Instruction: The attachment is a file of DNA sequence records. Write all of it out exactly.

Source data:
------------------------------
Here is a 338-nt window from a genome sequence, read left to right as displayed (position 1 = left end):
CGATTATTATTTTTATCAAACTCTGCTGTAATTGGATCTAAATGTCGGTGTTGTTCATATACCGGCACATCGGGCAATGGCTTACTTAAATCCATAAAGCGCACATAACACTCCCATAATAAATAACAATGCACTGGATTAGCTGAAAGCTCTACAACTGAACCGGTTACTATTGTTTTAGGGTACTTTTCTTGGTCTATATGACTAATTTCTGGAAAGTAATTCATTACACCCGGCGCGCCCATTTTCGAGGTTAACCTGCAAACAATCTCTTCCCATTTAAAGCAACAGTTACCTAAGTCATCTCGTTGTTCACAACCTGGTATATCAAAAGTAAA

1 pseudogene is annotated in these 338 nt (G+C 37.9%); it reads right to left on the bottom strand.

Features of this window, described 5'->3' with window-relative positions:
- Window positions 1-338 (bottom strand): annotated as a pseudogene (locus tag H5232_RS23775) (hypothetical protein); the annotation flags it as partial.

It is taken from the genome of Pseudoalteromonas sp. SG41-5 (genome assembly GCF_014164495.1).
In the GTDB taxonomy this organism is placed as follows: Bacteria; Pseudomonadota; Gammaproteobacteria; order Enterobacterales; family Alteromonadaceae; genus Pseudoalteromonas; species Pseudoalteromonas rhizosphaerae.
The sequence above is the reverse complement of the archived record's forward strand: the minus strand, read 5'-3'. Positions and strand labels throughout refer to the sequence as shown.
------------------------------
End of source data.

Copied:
Here is a 338-nt window from a genome sequence, read left to right as displayed (position 1 = left end):
CGATTATTATTTTTATCAAACTCTGCTGTAATTGGATCTAAATGTCGGTGTTGTTCATATACCGGCACATCGGGCAATGGCTTACTTAAATCCATAAAGCGCACATAACACTCCCATAATAAATAACAATGCACTGGATTAGCTGAAAGCTCTACAACTGAACCGGTTACTATTGTTTTAGGGTACTTTTCTTGGTCTATATGACTAATTTCTGGAAAGTAATTCATTACACCCGGCGCGCCCATTTTCGAGGTTAACCTGCAAACAATCTCTTCCCATTTAAAGCAACAGTTACCTAAGTCATCTCGTTGTTCACAACCTGGTATATCAAAAGTAAA

1 pseudogene is annotated in these 338 nt (G+C 37.9%); it reads right to left on the bottom strand.

Features of this window, described 5'->3' with window-relative positions:
- Window positions 1-338 (bottom strand): annotated as a pseudogene (locus tag H5232_RS23775) (hypothetical protein); the annotation flags it as partial.

It is taken from the genome of Pseudoalteromonas sp. SG41-5 (genome assembly GCF_014164495.1).
In the GTDB taxonomy this organism is placed as follows: Bacteria; Pseudomonadota; Gammaproteobacteria; order Enterobacterales; family Alteromonadaceae; genus Pseudoalteromonas; species Pseudoalteromonas rhizosphaerae.
The sequence above is the reverse complement of the archived record's forward strand: the minus strand, read 5'-3'. Positions and strand labels throughout refer to the sequence as shown.